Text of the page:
A couple mornings ago I let V out to relieve himself. As part of the morning ritual I get the table set outside for breakfast as Kelly prepares our meals and V hangs out with us. I went inside to grab some napkins or something and when I came out, I saw something in V's mouth. Never do I see V with things in his mouth, so this was a little out of the norm. This caused me to exclaim, "V! Drop!" V dropped what was in his mouth and I went over to investigate. What was it? Well, if you read the title, you've probably already figured it out. It was a baby bunny. My dog V had just caught a baby bunny.
As a lover of all animals, this made me kind of sad. I went over to check on the little guy and unfortunately for him, he wasn't going to make it. V had chased lots of small animals before, but never caught them. I always jokingly said that I don't think he would know what to do if he actually caught one. I was obviously wrong. V is a dog. Dogs are predators and this is an absolutely normal behavior. I think that in a lot of cases we unintentionally hold our own dogs to higher standards. "My dog would never bite anyone." "My dog would never hurt a small animal." I really never thought that V would kill anything, but that was just ignorance on my part.
Prey drive is something that is in every dog. Whether it's tracking with their eyes, or actually chasing the "prey," this is built into dogs. This is part of how they would survive if they were out on their own. (That and rummaging through garbage.) Does your dog like to chase tennis balls? Does your dog like to play tug? Those are examples of prey drive. (V loves playing ball.)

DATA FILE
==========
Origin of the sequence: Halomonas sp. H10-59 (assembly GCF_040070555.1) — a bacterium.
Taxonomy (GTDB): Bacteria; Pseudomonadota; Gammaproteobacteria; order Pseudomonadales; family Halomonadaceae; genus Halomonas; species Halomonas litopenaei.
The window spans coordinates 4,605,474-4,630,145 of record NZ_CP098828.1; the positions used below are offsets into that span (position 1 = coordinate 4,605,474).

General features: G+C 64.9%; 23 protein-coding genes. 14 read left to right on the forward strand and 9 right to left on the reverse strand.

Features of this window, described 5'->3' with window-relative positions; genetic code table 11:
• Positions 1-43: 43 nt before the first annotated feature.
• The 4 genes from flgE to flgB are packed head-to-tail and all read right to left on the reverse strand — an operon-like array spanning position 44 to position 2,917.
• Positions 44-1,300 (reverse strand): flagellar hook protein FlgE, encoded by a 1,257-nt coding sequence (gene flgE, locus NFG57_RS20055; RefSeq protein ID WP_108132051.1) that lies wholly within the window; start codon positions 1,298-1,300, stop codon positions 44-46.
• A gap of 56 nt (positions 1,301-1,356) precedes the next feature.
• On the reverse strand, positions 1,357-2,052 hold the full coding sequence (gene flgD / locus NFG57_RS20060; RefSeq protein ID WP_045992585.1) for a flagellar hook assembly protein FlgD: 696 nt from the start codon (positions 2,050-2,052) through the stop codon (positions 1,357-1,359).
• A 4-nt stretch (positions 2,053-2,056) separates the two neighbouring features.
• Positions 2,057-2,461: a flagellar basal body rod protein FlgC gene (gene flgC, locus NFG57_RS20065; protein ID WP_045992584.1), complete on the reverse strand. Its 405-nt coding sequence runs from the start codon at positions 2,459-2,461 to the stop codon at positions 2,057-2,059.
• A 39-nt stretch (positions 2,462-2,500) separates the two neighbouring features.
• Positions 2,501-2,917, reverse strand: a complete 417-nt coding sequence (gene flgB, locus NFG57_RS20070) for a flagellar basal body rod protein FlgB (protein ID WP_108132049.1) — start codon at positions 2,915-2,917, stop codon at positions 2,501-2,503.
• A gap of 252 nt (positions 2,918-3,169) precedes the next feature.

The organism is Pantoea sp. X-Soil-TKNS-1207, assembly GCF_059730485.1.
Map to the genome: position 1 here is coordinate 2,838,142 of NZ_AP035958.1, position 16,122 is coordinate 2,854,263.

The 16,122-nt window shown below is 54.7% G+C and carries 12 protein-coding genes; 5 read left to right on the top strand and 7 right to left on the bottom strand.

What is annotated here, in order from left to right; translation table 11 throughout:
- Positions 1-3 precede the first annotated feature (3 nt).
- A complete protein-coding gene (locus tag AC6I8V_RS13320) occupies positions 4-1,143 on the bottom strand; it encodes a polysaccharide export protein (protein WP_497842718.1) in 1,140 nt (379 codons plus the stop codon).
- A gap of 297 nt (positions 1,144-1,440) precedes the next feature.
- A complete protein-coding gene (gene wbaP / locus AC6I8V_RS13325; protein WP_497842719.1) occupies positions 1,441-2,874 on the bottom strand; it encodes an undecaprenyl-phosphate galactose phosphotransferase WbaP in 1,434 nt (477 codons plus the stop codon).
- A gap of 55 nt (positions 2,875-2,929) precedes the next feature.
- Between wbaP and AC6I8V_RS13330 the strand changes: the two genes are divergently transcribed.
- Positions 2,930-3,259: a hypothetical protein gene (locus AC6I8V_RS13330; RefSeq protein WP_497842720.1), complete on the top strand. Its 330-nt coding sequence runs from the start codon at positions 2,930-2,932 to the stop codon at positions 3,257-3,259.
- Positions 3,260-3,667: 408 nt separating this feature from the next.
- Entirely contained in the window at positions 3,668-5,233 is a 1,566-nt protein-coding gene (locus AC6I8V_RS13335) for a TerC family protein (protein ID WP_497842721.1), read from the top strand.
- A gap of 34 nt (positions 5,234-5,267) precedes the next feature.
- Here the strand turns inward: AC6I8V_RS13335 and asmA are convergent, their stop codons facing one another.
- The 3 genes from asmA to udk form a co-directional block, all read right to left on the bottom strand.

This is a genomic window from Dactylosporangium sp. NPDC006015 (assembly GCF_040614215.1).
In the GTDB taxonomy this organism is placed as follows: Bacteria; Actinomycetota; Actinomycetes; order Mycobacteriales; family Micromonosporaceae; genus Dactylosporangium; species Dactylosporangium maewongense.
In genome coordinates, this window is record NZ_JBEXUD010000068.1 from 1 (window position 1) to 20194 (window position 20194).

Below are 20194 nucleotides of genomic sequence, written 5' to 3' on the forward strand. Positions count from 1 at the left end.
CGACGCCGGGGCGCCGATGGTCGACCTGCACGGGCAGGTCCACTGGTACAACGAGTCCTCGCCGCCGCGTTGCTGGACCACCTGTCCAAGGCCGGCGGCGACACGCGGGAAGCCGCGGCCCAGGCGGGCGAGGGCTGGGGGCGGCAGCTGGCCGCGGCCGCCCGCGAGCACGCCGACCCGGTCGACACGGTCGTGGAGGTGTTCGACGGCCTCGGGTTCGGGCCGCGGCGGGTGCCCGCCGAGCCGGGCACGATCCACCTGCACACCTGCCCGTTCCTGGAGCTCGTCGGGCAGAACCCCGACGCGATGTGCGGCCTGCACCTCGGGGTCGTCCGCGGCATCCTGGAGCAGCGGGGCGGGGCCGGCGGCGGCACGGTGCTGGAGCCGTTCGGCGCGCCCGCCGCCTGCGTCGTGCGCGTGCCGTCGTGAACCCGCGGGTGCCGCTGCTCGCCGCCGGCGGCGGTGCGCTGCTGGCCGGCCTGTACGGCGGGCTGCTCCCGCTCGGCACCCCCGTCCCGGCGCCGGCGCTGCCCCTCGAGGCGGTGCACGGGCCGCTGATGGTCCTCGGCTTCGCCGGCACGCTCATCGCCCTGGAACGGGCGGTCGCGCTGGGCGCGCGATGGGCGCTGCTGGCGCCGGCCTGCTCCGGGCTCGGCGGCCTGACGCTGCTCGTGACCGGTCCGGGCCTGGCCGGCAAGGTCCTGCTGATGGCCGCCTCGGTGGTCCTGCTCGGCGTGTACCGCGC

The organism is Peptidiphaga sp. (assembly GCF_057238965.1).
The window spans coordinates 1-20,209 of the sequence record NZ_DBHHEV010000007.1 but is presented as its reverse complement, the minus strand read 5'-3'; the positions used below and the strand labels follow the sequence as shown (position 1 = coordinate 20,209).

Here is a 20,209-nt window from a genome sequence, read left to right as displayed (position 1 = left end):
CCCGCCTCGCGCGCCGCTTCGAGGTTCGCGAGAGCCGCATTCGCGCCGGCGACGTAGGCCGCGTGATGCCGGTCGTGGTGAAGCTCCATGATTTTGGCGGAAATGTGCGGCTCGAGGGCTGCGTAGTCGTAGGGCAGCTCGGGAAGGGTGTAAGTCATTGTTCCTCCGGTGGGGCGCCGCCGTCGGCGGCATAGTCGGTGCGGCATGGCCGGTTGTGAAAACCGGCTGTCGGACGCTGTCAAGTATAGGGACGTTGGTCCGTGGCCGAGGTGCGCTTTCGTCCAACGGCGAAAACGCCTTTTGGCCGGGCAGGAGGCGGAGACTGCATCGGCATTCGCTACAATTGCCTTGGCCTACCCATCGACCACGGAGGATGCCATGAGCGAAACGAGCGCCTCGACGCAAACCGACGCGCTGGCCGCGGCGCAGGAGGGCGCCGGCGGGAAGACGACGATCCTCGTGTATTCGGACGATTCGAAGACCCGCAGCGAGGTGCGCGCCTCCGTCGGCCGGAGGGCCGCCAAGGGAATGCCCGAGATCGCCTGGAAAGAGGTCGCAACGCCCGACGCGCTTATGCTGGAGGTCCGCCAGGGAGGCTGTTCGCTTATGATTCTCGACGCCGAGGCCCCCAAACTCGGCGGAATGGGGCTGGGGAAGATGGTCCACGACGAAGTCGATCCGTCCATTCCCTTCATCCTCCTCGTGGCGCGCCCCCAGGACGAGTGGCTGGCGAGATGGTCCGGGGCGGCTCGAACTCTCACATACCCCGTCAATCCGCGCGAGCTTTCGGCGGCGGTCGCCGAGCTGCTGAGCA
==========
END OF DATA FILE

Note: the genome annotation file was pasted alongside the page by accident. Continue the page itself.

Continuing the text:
The reason why I am writing this is because I want to bring awareness to how normal this actually is. I think that as we go through our everyday life with our dogs, sometimes we forget that they are actually dogs. And this may be the most obvious statement of the year, but dogs are animals. They've been domesticated but they're still animals. This behavior is so normal that the very next day I was bringing out V's brother Villere, and it happened again. I brought him out to the front of the yard on leash, and within 2 seconds of him sniffing a bush, he dove in and caught a baby bunny. It happened faster than lighting strikes. (At least it seemed like it.) I watched this one happen right in front of me and it looked just like he was chasing a ball or toy. This was not aggression. This was prey drive. The point of aggression is to increase distance between the dog and the thing. The point of prey drive is to eat.
If your dog has killed a small animal it doesn't mean you have a bad dog. It means you have a dog that is doing what dogs do. I will admit that I was a little shaken/ upset when the first incident happened. ( I felt bad for the bunny.) But the more I thought about it, the more I realized that V was just being a dog and this is a totally normal behavior.
Does your dog have difficulty settling down? Does your dog get a little too excited when someone arrives at the door? Does your dog hang out too close to the table when you're eating? If you answered "yes" to any of those questions, or you can think of a similar situation where your dog is doing something that you'd prefer him to not be doing, then matwork is the answer you've been looking for.
Matwork is actually pretty easy to teach. All you need is a mat, rewards, and a clicker/verbal marker to let your dog know when it does the correct thing. As you'll see in the video below, the first thing you want to do is teach your dog that when it interacts with the mat, (looks at, steps on etc.) it gets a nice payout. Once your dog is getting the hang of it, you'll start to ask more of your dog before giving the rewards. In this video we show how to apply it to jumping on visitors, but once the foundation is taught you can use it in any scenario where you can't have your dog at your feet.
If you have a dog that enjoys turning a leisurely walk into a game of tug, then this video is for you. This can definitely be an annoying problem. With that in mind I made a video to give you a visual of how I remedy this situation. It really comes down to making sure that the behavior doesn't get any reinforcement, and that other behaviors get all the reinforcement. Take a look.